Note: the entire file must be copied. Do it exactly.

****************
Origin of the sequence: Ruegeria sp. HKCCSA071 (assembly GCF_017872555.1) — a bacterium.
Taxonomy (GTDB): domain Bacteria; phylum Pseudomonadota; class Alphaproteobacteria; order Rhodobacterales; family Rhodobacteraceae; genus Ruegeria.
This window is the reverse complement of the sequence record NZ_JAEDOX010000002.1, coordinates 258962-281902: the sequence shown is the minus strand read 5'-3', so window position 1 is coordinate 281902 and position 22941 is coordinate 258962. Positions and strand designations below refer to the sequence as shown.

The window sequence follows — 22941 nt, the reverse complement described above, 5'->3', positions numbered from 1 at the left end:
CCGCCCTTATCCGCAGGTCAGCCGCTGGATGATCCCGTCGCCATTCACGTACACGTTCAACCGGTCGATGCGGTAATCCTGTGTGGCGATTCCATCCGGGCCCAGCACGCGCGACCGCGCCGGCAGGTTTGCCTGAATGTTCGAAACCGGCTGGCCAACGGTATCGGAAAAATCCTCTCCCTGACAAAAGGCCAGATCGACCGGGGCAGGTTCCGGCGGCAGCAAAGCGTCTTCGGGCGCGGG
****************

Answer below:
Origin of the sequence: Ruegeria sp. HKCCSA071 (assembly GCF_017872555.1) — a bacterium.
Taxonomy (GTDB): domain Bacteria; phylum Pseudomonadota; class Alphaproteobacteria; order Rhodobacterales; family Rhodobacteraceae; genus Ruegeria.
This window is the reverse complement of the sequence record NZ_JAEDOX010000002.1, coordinates 258962-281902: the sequence shown is the minus strand read 5'-3', so window position 1 is coordinate 281902 and position 22941 is coordinate 258962. Positions and strand designations below refer to the sequence as shown.

The window sequence follows — 22941 nt, the reverse complement described above, 5'->3', positions numbered from 1 at the left end:
CCGCCCTTATCCGCAGGTCAGCCGCTGGATGATCCCGTCGCCATTCACGTACACGTTCAACCGGTCGATGCGGTAATCCTGTGTGGCGATTCCATCCGGGCCCAGCACGCGCGACCGCGCCGGCAGGTTTGCCTGAATGTTCGAAACCGGCTGGCCAACGGTATCGGAAAAATCCTCTCCCTGACAAAAGGCCAGATCGACCGGGGCAGGTTCCGGCGGCAGCAAAGCGTCTTCGGGCGCGGG